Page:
It is nearly a quarter of a century now since two electro-chemists at the University of Utah held a press conference to announce that they had discovered a new way of extracting energy from the nucleus of an atom. For a few weeks the announcement of what was then termed “cold fusion” made headlines as scientists rushed to reproduce the experiment and explain the new phenomenon. Unfortunately it turned out that reproducing the experiment was very difficult so that most attempts at reproducing the effect failed – especially those at the bell weather scientific institutions of MIT and Cal Tech. A good dose of scientific jealousy also got involved in the situation.
Anyway, a panel of scientists (who of course knew nothing about the heretofore unknown science) was formed and peremptorily pronounced “cold fusion” a scientific fraud. The U.S. government then ruled the topic unworthy of federal funding and the U.S.patent office refused to grant patents on anything as obviously absurd as a new method of extracting energy from the atom.
The scientists who announced the discovery were sent off in disgrace and the whole field of inquiry was forced to the fringes, spurned by big science, the government and the mainstream media.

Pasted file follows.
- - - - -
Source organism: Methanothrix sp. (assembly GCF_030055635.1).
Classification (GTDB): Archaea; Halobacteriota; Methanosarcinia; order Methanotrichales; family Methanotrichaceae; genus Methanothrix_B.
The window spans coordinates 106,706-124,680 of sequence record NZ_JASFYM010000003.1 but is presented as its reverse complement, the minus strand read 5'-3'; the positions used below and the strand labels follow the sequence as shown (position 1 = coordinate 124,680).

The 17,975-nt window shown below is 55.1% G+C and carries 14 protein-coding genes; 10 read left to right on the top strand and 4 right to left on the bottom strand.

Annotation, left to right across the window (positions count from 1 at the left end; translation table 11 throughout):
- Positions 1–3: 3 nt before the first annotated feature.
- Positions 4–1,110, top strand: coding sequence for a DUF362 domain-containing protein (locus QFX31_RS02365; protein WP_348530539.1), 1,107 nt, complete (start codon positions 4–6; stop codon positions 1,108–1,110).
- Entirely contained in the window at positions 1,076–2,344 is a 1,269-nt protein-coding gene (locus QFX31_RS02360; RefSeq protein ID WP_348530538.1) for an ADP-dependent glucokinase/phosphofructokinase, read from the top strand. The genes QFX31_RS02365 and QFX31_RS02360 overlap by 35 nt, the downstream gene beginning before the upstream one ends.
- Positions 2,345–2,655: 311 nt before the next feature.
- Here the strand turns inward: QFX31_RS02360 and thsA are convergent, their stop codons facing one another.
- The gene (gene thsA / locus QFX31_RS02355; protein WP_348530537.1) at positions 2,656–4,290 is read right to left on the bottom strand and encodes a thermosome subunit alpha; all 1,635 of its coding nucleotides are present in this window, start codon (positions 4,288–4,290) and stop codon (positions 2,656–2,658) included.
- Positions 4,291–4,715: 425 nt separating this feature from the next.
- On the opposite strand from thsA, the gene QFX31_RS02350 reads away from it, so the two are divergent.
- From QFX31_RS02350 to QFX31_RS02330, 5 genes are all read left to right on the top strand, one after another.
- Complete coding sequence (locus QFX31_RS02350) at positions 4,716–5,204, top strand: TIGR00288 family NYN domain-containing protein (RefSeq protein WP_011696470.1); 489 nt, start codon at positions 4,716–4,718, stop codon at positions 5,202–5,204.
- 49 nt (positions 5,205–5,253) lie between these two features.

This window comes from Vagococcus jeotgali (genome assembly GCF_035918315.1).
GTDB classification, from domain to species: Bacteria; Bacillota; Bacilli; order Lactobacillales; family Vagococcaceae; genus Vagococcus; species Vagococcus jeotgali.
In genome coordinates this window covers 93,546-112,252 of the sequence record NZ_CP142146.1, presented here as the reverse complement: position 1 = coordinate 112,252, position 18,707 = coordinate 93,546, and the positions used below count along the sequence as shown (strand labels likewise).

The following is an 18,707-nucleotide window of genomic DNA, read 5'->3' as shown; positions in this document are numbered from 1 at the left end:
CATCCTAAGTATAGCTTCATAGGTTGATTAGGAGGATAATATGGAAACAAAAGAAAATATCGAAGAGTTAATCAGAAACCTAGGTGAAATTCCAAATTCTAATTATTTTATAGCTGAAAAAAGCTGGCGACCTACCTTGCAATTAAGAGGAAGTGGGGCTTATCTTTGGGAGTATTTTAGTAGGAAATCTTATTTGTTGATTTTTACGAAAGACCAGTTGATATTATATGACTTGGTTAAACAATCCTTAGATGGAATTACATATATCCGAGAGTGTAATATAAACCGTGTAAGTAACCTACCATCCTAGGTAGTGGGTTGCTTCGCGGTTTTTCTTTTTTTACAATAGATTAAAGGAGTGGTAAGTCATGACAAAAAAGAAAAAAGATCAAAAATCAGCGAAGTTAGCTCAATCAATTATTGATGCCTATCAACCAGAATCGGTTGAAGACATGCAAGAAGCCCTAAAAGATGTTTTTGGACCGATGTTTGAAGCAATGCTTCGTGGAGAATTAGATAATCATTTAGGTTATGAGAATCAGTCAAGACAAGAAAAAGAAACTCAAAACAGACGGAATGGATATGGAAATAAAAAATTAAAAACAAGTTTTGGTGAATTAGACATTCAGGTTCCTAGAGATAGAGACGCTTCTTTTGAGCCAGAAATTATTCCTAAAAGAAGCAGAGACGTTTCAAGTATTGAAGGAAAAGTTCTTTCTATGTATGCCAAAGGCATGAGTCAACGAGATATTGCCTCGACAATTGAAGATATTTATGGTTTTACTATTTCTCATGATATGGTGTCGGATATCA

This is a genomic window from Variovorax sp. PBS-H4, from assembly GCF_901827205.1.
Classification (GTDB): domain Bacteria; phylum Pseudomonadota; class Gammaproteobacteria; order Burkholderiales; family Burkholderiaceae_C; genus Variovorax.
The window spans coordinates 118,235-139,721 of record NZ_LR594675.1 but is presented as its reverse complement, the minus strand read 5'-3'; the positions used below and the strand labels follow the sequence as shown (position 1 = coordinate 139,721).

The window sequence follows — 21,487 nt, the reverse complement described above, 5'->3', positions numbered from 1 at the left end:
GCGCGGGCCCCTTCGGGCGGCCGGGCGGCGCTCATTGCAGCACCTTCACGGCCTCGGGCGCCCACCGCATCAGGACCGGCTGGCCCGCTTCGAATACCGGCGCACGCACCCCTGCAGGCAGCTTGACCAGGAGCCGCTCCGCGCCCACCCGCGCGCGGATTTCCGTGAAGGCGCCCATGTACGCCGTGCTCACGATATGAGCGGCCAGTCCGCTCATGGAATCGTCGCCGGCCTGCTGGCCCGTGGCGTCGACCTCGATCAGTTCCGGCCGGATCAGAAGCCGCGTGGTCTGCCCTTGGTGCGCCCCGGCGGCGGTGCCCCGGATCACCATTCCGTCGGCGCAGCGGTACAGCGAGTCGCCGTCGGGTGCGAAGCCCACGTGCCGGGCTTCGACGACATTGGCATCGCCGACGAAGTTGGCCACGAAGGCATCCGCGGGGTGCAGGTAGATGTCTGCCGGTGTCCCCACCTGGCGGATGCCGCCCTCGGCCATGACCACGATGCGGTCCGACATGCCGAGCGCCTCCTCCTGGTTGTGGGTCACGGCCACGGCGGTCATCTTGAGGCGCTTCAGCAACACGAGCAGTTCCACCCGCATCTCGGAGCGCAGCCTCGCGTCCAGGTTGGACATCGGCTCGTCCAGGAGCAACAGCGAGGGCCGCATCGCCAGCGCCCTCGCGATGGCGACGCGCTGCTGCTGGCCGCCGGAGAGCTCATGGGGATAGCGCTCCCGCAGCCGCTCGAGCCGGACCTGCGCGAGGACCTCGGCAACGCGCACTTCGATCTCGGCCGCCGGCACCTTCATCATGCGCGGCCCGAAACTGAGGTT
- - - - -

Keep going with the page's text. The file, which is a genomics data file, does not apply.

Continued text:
Around the world, however, a handful of scientists, some of whom were actually able to reproduce anomalous heat seen in the original experiments and who appreciated the impact that a new source of cheap clean energy would have on civilization, continued to work in the field, write reports and even convene annual conferences to exchange findings. As the years went by progress came slowly. A handful of U.S. government scientific organizations, notably the Navy, NASA, and possibly DARPA, became interested and began to provide limited funding.
Although the physics behind the phenomenon was not, and still is not, satisfactorily understood, a few experimenters reached the point where they could reliably produce small amounts of anomalous heat which seemed to be coming from nuclear reactions.
However, with rare exceptions the media paid almost no attention to what the government and mainstream physics still considered to be fringe science rather than the glimmerings of a new age. So long as the experiments were only small, producing tiny amounts of heat, critics could talk about experimental errors and no real proof the phenomenon was real.
A major change in the story took place about three years ago when an Italian engineer, Andrea Rossi, announced that based on the work of Italian physicists, he had developed a method of producing heat, presumably from nuclear reactions, by loading hydrogen into powdered nickel and adding a still secret catalyst.
Although Rossi held several demonstrations of his heat-generating device for invited scientists and members of the press, the announcement continued to be met with widespread skepticism that the “invention” was nothing but an elaborate scam. This opinion was supported by Rossi’s refusal to release the technical details of what was taking place inside his “reactor” until he could obtain patent protection.